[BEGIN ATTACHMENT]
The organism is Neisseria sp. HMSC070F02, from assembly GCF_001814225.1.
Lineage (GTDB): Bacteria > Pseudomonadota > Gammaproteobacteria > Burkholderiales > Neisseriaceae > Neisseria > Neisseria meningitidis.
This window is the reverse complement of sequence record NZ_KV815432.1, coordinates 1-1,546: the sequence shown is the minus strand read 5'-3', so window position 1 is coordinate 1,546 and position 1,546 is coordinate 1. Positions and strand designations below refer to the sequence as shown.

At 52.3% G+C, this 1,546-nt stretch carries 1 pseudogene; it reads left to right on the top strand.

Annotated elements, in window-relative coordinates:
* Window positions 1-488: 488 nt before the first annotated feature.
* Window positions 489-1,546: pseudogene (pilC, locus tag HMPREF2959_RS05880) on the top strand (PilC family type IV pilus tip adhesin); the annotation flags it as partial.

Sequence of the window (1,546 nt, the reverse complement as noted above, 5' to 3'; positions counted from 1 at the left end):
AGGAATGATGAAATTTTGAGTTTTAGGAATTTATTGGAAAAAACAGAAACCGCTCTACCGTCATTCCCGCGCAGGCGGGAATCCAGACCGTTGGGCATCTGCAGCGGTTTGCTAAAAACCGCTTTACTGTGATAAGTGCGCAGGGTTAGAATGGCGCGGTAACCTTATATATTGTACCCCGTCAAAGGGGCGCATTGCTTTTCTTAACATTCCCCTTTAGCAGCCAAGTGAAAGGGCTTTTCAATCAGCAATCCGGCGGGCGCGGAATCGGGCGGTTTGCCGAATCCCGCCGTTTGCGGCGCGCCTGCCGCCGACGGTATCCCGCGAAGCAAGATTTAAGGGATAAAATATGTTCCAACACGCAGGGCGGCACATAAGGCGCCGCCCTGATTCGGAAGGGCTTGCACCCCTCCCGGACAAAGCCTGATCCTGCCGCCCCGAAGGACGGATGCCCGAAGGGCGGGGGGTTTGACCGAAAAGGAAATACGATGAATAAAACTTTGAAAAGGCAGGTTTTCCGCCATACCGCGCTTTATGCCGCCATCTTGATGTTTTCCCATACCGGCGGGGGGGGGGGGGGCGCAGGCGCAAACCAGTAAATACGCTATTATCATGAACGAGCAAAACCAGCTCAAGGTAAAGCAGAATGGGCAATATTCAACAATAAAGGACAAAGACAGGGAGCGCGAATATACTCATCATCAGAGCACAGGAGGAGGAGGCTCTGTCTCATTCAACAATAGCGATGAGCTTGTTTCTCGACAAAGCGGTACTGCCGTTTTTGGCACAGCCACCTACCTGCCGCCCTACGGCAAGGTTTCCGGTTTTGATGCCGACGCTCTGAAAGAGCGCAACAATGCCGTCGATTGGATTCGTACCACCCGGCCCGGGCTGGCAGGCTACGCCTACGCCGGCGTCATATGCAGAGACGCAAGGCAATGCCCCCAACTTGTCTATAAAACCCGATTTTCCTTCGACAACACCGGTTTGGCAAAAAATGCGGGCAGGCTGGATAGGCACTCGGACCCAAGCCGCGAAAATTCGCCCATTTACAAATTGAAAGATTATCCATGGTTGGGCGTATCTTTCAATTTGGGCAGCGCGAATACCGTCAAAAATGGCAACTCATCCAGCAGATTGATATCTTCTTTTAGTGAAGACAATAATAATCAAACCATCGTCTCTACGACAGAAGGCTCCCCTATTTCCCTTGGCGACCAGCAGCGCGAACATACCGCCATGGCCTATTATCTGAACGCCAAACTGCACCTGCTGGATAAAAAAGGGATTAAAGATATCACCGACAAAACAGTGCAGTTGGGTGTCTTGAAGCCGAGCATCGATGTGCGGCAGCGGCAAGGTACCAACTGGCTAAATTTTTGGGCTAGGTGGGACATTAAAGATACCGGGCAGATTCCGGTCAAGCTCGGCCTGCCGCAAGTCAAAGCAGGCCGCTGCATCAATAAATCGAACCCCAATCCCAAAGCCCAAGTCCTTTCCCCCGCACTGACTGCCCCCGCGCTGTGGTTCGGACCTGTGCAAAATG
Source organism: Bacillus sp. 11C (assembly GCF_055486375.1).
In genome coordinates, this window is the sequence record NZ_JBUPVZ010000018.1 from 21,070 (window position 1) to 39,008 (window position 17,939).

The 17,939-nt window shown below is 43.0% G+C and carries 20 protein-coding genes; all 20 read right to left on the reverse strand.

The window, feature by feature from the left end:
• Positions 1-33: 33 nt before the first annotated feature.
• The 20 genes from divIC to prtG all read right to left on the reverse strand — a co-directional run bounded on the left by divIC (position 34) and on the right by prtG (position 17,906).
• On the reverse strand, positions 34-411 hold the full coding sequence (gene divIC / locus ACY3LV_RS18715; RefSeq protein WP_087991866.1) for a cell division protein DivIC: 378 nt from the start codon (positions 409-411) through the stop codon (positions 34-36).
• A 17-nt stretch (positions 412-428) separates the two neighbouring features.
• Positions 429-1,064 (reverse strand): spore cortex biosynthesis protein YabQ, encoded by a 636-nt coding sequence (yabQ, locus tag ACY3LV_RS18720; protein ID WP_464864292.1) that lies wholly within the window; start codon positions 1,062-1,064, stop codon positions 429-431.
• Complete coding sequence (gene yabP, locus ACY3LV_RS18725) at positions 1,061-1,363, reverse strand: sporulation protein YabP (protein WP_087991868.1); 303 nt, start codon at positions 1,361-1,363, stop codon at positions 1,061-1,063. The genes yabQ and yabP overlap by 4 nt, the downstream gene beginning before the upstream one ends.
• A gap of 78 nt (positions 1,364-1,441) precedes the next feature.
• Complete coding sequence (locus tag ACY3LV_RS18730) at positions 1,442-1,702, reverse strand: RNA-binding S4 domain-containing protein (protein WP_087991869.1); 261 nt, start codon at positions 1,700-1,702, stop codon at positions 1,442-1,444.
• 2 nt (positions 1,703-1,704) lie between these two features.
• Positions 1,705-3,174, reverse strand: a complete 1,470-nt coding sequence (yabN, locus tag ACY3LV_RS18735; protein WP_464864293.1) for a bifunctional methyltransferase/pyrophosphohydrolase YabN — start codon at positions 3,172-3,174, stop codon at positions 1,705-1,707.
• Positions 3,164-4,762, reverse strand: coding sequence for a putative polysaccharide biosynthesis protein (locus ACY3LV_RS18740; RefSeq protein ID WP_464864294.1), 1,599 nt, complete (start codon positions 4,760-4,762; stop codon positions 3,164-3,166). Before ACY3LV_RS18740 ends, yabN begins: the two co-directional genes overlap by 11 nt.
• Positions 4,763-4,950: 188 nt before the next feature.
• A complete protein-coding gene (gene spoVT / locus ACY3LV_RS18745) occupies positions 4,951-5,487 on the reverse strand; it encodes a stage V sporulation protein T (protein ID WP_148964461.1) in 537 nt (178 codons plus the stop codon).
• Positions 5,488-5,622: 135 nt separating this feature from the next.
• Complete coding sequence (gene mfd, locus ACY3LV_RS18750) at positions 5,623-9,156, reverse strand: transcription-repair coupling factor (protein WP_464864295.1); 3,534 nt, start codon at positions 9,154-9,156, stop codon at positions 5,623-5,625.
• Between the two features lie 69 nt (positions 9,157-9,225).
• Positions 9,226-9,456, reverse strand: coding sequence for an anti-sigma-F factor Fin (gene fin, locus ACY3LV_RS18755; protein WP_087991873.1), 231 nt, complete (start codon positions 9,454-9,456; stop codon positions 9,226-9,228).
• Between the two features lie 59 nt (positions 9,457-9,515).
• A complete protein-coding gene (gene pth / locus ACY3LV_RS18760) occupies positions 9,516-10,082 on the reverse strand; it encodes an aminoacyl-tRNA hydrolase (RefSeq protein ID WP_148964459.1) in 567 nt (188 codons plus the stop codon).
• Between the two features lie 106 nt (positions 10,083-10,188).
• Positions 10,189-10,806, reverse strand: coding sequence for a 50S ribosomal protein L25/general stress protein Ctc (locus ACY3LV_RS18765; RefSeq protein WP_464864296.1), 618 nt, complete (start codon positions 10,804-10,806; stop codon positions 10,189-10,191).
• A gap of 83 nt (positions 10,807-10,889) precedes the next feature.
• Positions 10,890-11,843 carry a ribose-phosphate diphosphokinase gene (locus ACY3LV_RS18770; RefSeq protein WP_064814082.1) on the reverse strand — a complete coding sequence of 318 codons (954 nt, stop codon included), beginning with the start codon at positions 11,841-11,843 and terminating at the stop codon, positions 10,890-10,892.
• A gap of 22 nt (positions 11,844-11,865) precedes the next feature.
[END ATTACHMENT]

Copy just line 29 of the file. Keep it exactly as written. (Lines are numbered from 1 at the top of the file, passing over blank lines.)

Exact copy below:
• Between the two features lie 69 nt (positions 9,157-9,225).